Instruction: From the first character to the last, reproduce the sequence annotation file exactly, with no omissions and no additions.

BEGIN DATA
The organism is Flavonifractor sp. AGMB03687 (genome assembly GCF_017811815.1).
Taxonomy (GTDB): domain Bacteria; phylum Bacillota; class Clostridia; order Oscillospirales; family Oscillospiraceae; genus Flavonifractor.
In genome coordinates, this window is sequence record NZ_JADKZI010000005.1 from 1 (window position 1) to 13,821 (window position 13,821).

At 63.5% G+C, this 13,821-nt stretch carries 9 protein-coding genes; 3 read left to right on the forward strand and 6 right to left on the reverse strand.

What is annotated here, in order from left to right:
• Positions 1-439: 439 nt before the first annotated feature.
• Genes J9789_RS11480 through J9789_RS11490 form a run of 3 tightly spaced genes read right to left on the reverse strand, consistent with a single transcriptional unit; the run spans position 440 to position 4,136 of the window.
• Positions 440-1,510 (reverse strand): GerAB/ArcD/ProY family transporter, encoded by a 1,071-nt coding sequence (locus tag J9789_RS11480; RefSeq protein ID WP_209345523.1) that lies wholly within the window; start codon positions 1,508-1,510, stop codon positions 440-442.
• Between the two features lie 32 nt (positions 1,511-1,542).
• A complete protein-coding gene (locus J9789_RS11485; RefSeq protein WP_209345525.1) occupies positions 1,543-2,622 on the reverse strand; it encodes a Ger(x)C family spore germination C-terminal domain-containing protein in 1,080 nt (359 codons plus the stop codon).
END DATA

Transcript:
The organism is Flavonifractor sp. AGMB03687 (genome assembly GCF_017811815.1).
Taxonomy (GTDB): domain Bacteria; phylum Bacillota; class Clostridia; order Oscillospirales; family Oscillospiraceae; genus Flavonifractor.
In genome coordinates, this window is sequence record NZ_JADKZI010000005.1 from 1 (window position 1) to 13,821 (window position 13,821).

At 63.5% G+C, this 13,821-nt stretch carries 9 protein-coding genes; 3 read left to right on the forward strand and 6 right to left on the reverse strand.

What is annotated here, in order from left to right:
• Positions 1-439: 439 nt before the first annotated feature.
• Genes J9789_RS11480 through J9789_RS11490 form a run of 3 tightly spaced genes read right to left on the reverse strand, consistent with a single transcriptional unit; the run spans position 440 to position 4,136 of the window.
• Positions 440-1,510 (reverse strand): GerAB/ArcD/ProY family transporter, encoded by a 1,071-nt coding sequence (locus tag J9789_RS11480; RefSeq protein ID WP_209345523.1) that lies wholly within the window; start codon positions 1,508-1,510, stop codon positions 440-442.
• Between the two features lie 32 nt (positions 1,511-1,542).
• A complete protein-coding gene (locus J9789_RS11485; RefSeq protein WP_209345525.1) occupies positions 1,543-2,622 on the reverse strand; it encodes a Ger(x)C family spore germination C-terminal domain-containing protein in 1,080 nt (359 codons plus the stop codon).